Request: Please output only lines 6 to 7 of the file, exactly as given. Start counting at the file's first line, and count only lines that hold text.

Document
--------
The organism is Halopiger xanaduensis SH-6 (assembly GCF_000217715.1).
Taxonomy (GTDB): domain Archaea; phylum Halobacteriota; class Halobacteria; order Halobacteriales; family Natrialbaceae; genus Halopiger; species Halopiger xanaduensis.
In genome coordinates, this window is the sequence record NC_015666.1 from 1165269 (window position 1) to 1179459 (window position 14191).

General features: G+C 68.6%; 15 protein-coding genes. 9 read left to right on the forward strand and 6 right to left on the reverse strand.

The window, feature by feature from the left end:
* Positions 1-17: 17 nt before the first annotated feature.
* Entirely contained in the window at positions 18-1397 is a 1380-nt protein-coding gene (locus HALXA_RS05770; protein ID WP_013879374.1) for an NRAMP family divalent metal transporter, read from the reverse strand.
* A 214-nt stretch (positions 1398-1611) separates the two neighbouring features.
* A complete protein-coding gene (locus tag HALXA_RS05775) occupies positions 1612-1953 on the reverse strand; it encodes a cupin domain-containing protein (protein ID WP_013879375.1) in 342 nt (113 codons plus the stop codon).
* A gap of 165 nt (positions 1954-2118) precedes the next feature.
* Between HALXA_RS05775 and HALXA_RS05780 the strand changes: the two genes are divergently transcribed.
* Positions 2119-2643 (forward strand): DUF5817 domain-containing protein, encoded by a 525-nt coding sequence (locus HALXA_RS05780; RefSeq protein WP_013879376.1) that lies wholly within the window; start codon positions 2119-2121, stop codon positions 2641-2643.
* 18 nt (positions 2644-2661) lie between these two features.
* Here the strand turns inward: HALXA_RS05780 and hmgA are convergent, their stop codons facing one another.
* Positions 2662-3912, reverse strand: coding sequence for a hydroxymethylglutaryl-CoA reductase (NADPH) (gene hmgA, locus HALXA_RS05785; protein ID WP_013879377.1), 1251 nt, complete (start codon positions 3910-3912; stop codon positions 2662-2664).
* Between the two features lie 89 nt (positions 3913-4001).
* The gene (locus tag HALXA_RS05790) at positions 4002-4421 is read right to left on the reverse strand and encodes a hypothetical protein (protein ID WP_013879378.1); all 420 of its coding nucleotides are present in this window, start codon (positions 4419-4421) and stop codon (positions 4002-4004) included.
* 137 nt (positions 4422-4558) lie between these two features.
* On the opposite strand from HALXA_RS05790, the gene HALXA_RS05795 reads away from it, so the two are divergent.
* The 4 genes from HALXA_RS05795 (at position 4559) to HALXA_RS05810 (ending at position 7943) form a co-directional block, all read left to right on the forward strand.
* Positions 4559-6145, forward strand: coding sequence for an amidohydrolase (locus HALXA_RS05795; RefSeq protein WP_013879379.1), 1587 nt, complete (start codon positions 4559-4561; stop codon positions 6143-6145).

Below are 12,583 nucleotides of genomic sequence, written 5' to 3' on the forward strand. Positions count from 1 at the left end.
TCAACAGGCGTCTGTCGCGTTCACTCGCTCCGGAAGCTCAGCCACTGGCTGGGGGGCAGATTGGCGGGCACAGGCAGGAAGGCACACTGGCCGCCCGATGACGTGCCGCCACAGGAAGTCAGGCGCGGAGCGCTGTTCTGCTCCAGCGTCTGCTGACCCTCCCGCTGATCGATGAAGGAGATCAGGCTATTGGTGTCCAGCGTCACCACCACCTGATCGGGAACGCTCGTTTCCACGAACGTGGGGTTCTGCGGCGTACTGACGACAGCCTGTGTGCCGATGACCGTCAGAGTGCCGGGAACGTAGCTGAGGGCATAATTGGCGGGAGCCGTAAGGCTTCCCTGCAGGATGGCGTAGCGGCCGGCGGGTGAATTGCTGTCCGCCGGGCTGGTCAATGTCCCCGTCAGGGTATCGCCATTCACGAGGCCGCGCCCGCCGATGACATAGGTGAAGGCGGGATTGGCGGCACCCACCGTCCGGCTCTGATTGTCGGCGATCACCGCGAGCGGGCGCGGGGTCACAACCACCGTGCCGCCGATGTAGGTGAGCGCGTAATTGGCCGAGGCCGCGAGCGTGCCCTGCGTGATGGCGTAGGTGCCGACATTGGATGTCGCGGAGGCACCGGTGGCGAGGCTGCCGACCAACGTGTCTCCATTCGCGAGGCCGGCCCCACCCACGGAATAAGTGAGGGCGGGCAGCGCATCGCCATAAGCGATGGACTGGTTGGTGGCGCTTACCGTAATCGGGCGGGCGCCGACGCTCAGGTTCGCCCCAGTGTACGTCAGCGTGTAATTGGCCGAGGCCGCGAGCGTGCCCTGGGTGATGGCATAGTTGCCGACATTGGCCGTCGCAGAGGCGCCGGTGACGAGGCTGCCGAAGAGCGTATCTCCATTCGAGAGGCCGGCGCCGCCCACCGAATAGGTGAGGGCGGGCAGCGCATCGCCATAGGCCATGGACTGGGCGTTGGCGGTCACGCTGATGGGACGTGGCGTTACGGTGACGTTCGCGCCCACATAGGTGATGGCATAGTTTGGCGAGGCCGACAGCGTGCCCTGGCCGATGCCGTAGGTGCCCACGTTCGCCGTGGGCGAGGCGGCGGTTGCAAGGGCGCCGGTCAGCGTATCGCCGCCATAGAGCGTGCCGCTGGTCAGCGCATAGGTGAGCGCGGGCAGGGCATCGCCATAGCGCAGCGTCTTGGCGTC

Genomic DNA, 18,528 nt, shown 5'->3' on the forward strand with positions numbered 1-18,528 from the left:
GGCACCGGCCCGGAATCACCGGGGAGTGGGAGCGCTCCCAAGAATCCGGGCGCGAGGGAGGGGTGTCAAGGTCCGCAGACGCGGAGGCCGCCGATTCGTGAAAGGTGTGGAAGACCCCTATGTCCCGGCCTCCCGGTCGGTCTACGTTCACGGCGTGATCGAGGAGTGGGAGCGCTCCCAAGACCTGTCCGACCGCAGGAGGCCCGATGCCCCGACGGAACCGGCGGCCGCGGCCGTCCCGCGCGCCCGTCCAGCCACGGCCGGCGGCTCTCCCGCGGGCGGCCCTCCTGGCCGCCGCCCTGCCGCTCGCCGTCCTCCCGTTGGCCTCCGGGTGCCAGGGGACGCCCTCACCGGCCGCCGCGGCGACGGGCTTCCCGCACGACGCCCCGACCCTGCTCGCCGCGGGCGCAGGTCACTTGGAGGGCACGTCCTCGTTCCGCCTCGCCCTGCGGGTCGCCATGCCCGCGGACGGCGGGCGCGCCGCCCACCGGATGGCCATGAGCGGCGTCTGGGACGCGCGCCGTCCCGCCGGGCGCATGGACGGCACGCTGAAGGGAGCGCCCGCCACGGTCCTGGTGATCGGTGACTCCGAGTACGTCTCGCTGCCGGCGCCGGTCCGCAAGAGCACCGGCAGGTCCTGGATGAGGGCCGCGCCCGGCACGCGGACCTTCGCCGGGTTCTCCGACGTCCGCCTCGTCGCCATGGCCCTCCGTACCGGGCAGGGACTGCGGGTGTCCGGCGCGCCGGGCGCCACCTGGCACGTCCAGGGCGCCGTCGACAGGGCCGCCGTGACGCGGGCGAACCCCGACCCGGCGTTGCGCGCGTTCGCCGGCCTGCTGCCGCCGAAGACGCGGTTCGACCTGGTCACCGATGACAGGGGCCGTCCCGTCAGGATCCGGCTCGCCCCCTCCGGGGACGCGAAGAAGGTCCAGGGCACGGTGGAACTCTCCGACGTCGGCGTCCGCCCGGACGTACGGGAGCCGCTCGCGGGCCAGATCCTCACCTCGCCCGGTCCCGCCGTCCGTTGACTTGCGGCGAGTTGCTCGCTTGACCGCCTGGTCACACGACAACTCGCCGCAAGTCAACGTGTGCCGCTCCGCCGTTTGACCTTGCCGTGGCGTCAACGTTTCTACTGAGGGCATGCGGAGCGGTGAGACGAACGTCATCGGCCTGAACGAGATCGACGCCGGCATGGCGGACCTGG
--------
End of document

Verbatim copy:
* Positions 1-17: 17 nt before the first annotated feature.
* Entirely contained in the window at positions 18-1397 is a 1380-nt protein-coding gene (locus HALXA_RS05770; protein ID WP_013879374.1) for an NRAMP family divalent metal transporter, read from the reverse strand.